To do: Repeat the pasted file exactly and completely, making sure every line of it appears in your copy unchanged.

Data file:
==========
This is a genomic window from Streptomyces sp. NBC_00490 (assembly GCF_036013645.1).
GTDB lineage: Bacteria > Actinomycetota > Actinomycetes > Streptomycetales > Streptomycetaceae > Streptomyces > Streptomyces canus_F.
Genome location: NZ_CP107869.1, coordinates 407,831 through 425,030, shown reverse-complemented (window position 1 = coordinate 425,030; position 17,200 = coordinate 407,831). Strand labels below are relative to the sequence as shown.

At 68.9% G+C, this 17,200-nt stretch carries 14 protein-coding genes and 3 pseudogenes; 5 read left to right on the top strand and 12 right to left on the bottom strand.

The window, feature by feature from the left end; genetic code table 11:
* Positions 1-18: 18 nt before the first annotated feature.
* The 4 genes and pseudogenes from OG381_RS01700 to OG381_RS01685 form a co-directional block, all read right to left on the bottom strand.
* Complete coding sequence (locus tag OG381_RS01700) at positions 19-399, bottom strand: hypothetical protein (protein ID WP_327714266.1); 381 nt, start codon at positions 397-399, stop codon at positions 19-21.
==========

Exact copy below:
This is a genomic window from Streptomyces sp. NBC_00490 (assembly GCF_036013645.1).
GTDB lineage: Bacteria > Actinomycetota > Actinomycetes > Streptomycetales > Streptomycetaceae > Streptomyces > Streptomyces canus_F.
Genome location: NZ_CP107869.1, coordinates 407,831 through 425,030, shown reverse-complemented (window position 1 = coordinate 425,030; position 17,200 = coordinate 407,831). Strand labels below are relative to the sequence as shown.

At 68.9% G+C, this 17,200-nt stretch carries 14 protein-coding genes and 3 pseudogenes; 5 read left to right on the top strand and 12 right to left on the bottom strand.

The window, feature by feature from the left end; genetic code table 11:
* Positions 1-18: 18 nt before the first annotated feature.
* The 4 genes and pseudogenes from OG381_RS01700 to OG381_RS01685 form a co-directional block, all read right to left on the bottom strand.
* Complete coding sequence (locus tag OG381_RS01700) at positions 19-399, bottom strand: hypothetical protein (protein ID WP_327714266.1); 381 nt, start codon at positions 397-399, stop codon at positions 19-21.